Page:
Enel Green Power (EGP), an arm of Italian power giant Enel, has started the construction of its first PV plant in Zambia, standing at 34MW capacity.
The Ngonye solar PV plant, located in Lusaka South Multi-Facility Economic Zone in the country’s south, is part of the World Bank Group’s Scaling Solar programme carried out by Zambia’s Industrial Development Corporation (IDC).
Enel won the project development rights in June 2016 and the plant is expected to be completed in the first quarter of 2019.
“The start of construction of Ngonye solar plant is a new milestone in the strengthening of the Enel Group’s presence in the African continent, where we already are the first private renewable operator in terms of installed capacity,” said Antonio Cammisecra, Head of EGP. “Ngonye, with its clean, sustainable and reliable power, will play a significant role in helping Zambia to meet its electrification goals, demonstrating once again that renewable utility-scale power plants are the most effective solution to give access to electricity in the continent.”
The Enel Group will be investing around US$40 million in the construction of Ngonye. In June, the Enel Group signed with IDC a financing agreement of around US$34 million for the construction of the PV plant, involving senior loans of up to US$10 million from the International Financing Corporation (IFC), up to US$12 million from the IFC-Canada Climate Change Program and up to US$11.75 million from the European Investment Bank (EIB).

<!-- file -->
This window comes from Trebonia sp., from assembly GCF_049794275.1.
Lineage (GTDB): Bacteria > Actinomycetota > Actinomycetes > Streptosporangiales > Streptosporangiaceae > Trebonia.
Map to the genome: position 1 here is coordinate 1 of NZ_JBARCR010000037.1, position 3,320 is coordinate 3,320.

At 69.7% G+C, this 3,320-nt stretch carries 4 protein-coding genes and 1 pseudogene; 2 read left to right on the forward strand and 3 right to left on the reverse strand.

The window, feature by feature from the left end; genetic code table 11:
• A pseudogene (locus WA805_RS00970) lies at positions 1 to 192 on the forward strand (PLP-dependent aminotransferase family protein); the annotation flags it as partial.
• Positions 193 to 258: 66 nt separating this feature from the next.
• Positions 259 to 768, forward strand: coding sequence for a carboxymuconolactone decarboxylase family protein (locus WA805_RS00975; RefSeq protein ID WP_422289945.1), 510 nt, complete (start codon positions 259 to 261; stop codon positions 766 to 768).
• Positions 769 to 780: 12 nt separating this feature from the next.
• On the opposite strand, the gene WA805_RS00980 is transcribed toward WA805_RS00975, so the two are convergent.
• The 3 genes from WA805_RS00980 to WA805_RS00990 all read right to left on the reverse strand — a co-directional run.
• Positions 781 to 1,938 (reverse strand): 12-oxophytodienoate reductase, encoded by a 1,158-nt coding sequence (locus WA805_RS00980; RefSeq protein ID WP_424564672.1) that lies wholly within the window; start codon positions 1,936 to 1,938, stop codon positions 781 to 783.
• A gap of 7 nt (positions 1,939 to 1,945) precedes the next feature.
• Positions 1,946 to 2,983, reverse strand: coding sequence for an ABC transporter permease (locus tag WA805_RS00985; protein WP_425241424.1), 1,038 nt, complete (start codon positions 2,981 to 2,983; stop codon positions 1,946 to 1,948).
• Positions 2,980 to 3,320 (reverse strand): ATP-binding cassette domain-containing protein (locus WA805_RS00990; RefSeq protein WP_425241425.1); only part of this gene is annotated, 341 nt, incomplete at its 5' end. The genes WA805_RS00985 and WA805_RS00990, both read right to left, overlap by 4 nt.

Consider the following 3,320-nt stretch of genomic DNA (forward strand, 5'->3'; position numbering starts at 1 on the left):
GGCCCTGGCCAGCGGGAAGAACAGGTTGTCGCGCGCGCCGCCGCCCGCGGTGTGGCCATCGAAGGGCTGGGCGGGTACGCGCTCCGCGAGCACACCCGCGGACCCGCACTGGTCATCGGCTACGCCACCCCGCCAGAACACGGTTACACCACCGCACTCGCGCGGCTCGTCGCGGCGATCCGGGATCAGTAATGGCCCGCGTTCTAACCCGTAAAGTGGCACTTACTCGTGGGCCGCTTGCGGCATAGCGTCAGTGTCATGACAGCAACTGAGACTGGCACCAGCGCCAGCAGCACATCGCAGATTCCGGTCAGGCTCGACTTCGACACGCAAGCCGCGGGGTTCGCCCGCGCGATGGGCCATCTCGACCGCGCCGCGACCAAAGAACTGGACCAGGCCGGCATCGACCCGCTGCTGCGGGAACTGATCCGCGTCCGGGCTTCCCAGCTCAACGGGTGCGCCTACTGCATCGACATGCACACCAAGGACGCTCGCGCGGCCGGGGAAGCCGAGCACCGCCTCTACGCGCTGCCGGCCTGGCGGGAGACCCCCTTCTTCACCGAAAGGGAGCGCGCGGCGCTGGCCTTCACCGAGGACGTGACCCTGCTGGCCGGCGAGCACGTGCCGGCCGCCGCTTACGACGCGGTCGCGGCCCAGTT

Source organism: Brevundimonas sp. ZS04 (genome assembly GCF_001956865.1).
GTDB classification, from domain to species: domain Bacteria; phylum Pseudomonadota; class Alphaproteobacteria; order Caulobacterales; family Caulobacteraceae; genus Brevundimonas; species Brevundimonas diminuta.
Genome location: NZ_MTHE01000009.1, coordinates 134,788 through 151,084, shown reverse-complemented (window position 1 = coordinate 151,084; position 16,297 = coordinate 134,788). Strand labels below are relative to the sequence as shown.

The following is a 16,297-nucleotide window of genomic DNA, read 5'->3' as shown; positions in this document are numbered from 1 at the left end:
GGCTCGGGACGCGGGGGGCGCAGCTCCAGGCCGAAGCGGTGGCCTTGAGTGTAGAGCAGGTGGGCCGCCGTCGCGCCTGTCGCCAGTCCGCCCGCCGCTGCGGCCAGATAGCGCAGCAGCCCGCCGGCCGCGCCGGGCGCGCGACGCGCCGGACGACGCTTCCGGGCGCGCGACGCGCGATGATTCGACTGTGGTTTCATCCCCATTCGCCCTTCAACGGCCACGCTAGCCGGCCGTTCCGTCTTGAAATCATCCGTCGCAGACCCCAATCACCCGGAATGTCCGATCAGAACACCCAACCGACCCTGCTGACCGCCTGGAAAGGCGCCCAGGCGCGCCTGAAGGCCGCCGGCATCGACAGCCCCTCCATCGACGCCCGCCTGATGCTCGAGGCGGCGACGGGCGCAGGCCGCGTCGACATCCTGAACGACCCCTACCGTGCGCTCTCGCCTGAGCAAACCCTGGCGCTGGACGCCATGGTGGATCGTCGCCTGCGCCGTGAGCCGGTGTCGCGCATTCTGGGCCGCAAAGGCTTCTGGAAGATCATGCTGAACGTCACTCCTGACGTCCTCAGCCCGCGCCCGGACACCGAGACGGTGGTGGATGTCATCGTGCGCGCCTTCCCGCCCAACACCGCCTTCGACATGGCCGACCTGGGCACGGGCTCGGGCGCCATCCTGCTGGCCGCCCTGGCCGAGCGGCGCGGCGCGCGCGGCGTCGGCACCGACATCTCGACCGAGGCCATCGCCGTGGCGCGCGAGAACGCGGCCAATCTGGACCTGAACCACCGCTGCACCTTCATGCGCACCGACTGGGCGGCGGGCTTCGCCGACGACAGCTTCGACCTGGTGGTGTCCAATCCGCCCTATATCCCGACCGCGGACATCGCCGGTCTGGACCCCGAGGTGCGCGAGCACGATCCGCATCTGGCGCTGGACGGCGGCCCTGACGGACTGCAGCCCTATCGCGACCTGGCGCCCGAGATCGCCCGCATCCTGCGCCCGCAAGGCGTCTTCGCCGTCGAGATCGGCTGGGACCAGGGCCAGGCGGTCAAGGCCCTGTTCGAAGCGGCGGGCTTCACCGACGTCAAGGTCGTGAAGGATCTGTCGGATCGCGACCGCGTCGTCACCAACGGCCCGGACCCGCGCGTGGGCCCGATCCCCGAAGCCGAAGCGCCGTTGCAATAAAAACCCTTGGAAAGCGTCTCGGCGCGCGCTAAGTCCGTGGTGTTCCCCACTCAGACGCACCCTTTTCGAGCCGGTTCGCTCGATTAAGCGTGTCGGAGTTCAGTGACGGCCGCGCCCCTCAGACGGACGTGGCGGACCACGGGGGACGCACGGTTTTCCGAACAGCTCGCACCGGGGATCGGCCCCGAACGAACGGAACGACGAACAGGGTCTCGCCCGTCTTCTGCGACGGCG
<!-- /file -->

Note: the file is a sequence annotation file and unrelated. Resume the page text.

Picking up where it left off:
The PV installation will be owned by a special purpose vehicle that will see Enel hold an 80% stake and the IDC holding a 20% minority stake. EGP has signed a 25-year power purchase agreement with Zambia’s state owned utility ZESCO. Once fully up and running, the facility is expected to produce around 70GWh of electricity per year.
Due to the need to diversify its energy generation mix, which is dominated by hydro, Zambia’s government has set a goal of installing up to 600MW of solar power within the next two to three years. The African Development Bank (AfDB) recently approved US$50 million of framework financing for small-scale renewable energy projects in Zambia, after droughts caused a serious electricity supply deficit also due to the country’s heavy reliance on hydropower.
In October last year, a consortium including EGP and Ethiopian infrastructure company Orchid Business Group won a 100MW(AC) solar tender floated by the utility Ethiopian Electric Power (EEP).
PV Tech recently looked in depth at the proliferation of large-scale solar across Sub-Saharan Africa, driven by Development Bank support programmes such as 'Scaling Solar'.